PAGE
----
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In this week's installment of our summer-long Energy Savings series -- courtesy of those power gurus at Green Home Guide -- we're dishing the dirt on washers and dryers.

Yes, you can enjoy clean laundry in the warm summer months without draining your wallet and the environment. Here are some fresh ideas for energy-smart laundering.

laundry room, washer, dryerLou Cypher, Corbis

1. Opt for a Front-Loader
Many newer washing machines are designed with the door in the front as opposed to the top. While front-loaders aren't always so easy on your back, they are easy on your wallet. Front-loading washers use less water. Front-loading washing machines use less water, so they cut down on drying time.

2. Cold Water Washing

Unless your laundry is heavily soiled and stained, go ahead and wash it in cold water; it's just as effective as hot water for typical loads. Plus, you'll save about $30 to $40 per year in water-heating costs. Want to conserve water too? Only use your washer for full loads, and you'll save about 3,400 gallons a year.

drying clothes, laundryCorbis

3. Cut Dryer Time
It's better to under-dry your laundry than it is to over-dry, especially in the warmer weather. Many newer dryers have sensors that shut off the heat when your clothes are dry. But if yours doesn't, remove your laundry from the machine about 15 minutes before you ordinarily would. You'll save as much as $34 a year.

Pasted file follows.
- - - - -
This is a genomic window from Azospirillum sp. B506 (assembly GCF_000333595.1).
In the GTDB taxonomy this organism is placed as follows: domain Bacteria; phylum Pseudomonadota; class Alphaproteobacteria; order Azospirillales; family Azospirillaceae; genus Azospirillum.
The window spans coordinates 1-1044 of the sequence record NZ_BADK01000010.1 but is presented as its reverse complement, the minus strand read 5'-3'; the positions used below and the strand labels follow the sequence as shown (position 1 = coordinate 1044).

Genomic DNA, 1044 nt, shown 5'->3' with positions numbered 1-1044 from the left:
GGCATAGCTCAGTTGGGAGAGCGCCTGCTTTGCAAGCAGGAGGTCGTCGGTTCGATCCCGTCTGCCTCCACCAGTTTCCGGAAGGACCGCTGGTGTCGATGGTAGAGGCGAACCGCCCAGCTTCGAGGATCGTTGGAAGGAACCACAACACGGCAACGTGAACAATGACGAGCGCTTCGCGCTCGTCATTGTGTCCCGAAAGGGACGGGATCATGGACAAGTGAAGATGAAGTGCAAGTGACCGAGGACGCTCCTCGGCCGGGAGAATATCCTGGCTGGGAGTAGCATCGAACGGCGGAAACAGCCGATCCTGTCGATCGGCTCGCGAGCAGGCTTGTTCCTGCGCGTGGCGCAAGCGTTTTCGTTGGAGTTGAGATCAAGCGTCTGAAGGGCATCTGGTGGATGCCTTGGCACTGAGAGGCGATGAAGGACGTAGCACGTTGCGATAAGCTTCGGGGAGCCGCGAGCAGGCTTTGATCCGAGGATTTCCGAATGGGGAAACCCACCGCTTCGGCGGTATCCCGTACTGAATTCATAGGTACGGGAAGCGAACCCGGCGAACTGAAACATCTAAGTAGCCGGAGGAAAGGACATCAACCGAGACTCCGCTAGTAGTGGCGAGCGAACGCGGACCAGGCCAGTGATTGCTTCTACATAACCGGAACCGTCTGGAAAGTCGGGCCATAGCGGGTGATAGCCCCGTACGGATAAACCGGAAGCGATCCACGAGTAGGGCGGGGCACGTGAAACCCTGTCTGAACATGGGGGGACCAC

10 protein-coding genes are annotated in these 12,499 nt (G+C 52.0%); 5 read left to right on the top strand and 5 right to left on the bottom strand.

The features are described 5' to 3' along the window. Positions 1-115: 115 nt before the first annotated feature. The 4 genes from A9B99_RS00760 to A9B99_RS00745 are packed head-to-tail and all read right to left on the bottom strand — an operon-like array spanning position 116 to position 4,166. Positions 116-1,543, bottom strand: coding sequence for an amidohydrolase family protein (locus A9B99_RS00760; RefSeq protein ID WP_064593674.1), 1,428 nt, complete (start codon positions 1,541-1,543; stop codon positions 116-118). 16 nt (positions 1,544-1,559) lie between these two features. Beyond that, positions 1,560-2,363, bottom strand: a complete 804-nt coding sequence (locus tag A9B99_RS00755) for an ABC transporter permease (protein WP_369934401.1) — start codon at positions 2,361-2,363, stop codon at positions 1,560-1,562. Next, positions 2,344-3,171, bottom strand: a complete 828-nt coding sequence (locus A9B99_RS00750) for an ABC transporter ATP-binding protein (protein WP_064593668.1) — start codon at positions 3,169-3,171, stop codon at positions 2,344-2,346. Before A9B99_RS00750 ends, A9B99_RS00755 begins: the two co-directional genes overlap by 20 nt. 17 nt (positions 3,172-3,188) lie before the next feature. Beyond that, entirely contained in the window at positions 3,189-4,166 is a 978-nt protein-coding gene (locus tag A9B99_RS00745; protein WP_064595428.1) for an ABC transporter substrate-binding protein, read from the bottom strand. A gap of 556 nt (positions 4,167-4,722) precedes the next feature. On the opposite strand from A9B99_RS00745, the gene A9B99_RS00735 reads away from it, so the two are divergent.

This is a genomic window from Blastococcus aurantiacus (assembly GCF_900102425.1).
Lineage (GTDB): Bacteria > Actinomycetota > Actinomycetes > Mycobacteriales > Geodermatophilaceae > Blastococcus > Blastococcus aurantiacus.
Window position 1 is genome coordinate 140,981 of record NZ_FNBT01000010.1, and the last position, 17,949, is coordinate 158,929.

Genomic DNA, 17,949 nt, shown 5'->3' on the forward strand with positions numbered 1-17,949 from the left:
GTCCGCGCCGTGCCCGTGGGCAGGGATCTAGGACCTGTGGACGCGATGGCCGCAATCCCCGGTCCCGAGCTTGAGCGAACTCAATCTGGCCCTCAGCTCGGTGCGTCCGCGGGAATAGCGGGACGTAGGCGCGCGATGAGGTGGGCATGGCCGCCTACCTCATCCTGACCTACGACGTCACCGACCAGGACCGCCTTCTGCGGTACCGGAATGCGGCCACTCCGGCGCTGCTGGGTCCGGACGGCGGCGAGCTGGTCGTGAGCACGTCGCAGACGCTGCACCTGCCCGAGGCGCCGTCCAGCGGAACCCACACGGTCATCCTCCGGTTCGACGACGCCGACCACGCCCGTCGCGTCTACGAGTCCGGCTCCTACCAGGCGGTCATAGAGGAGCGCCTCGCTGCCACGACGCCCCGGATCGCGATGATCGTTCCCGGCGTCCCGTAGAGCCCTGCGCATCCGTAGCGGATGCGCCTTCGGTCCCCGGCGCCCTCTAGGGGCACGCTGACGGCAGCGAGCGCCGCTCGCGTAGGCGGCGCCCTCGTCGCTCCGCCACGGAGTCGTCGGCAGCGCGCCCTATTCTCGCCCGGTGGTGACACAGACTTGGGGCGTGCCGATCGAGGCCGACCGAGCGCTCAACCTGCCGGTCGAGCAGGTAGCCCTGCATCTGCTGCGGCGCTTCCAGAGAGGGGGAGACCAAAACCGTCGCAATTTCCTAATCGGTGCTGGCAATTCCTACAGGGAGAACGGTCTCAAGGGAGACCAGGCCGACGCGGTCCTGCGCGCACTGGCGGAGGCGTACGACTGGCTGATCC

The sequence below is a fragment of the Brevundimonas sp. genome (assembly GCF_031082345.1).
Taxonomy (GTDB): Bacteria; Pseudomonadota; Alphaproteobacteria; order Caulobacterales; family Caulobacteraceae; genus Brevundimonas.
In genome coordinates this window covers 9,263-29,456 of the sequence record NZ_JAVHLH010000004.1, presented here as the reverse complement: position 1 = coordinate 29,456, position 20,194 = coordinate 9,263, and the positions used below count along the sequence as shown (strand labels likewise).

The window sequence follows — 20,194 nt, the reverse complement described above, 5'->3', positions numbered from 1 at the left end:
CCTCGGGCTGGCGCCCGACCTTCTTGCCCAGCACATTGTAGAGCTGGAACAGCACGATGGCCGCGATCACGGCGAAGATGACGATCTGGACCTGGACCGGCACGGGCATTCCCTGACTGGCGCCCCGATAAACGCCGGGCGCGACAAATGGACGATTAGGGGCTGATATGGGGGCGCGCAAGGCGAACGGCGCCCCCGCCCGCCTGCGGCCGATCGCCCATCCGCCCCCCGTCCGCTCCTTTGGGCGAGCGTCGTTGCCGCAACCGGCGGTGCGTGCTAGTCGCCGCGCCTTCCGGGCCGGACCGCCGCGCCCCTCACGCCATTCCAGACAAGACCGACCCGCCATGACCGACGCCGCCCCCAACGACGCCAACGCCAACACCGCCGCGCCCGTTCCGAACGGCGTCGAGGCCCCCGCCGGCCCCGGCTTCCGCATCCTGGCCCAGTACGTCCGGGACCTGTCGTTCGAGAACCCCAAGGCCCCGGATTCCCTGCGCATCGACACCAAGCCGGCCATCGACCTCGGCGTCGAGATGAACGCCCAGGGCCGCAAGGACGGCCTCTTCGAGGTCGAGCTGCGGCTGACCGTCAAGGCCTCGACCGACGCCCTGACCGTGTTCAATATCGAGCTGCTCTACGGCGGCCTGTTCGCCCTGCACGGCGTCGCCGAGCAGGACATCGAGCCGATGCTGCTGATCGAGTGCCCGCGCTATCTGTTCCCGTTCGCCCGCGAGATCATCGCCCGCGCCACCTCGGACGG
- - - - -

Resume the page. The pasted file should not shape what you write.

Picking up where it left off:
clotheslineGetty Images

4. Use a Clothesline
Your clothes dryer is the second-biggest energy zapper in the house (the first being the fridge). Why not dry your laundry the old-school way -- on a clothesline? You can buy an inexpensive clothesline and pulley kit from your local hardware store or online, or you can make your own clothesline with these easy instructions. With the cost of lumber, rope, and hardware factored in, a DIY clothesline should cost well under $100 -- but save a ton on your energy bills in the long run.

This information is courtesy of the U.S. Green Building Council. For more tips on saving energy and greening your home, visit USGBC's Green Home Guide.


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